It is accordingly a bit of byplay in which Socrates tells Hippothales that he is wooing Lysis in entirely the wrong way, by praising him and his family, writing poetry and songs in Lysis' honour, and singing them to him. Instead, says Socrates, Hippothales should remind Lysis that he is still an ignorant child, thus putting him down rather than buttering him up: 'That is the way, Hippothales, in which you should talk to your beloved, humbling and lowering him, and not as you do, puffing him up and spoiling him.'
The meat of the discussion of friendship occurs not in this demonstration itself but in its framing. Socrates asks Lysis' friend Menexenus which of the two of them is older.
'That is a matter of dispute between us,' he said.
'And which is the nobler? Is that also a matter of dispute?'
'And do you also dispute which is the more beautiful?'
The two boys laughed.
'I shall not ask which is the richer of the two,' I said; 'for you are friends, are you not?'
'Certainly,' they replied.
'And friends have all things in common, so that one of you can be no richer than the other, if you say truly that you are friends.'
They assented. I was about to ask which was the juster and which the wiser of the two; but at this moment Menexenus was called away ...
Justice, wisdom and nobility are virtues, beauty – physical beauty – and wealth are not; in quizzing the boys Socrates is exploring the question that, on the evidence of the Charmides, he always liked to have answered: whether this or that notable youth has the characteristic which is greater than physical beauty, namely, nobility of soul. Of interest to us is the throwaway remark, ' "I shall not ask which is the richer of the two," I said; "for you are friends, are you not? ... And friends have all things in common, so that one of you can be no richer than the other, if you say truly that you are friends".'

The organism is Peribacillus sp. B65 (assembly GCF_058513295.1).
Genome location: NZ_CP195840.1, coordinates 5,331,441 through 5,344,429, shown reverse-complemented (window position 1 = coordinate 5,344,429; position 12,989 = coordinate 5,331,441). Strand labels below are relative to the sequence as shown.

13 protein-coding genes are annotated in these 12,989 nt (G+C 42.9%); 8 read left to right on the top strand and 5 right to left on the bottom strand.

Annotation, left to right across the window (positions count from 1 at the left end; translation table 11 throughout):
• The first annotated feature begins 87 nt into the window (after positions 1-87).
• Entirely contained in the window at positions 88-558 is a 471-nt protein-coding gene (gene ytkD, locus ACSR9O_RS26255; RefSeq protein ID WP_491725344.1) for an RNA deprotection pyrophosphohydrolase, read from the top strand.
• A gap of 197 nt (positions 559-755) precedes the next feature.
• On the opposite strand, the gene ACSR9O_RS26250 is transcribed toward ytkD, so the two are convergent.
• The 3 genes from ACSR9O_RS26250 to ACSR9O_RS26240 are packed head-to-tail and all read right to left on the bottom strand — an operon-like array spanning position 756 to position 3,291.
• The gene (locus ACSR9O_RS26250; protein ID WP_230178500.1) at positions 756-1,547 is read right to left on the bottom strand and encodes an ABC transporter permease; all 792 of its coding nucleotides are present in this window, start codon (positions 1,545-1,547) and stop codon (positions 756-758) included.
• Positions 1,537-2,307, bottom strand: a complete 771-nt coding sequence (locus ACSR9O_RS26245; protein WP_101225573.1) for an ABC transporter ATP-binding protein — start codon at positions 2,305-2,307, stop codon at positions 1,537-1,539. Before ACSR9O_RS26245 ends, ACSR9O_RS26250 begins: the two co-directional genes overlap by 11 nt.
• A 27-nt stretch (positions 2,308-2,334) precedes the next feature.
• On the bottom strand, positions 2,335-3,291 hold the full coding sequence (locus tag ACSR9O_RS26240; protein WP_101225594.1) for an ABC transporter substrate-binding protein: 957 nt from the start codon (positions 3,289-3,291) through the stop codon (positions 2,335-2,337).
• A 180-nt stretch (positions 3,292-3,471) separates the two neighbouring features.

The next assumption appears near the end of Socrates' 'lowering and humbling' attack on Lysis, where he asks him, '"... shall we be friends to others, and will any others love us, in matters where we are useless to them? ... And therefore my boy, if you become wise, all men will be your friends and kindred, for you will be useful and good; but if you are not wise, neither father, nor mother, nor kindred, nor anyone else, will be your friends."'
We thus learn that friends are those who hold all things in common, and are useful to each other. This is the picture we have in mind when we read Socrates' passionate asseveration that the one thing he has always, with all his heart, longed for more than anything else, is friends: ' "I must tell you that I am one who from my childhood upward have set my heart upon a certain possession ... I have a passion for friends ... Yea, by the dog of Egypt, I should greatly prefer a real friend to all the gold of Darius ..."' He tells Menexenus how he envies the perfect friendship that he and Lysis seem so easily to have established, and wishes to quiz him on how they managed it. But then the dialogue collapses into a sophistical exercise of tying Menexenus in knots over whether a pair can be mutual friends if only one loves the other, and how one can determine in that case which is the friend, for if the friend is he who loves another then it might turn out that people can be loved by their enemies, who are therefore their friends ... and so on into paradox.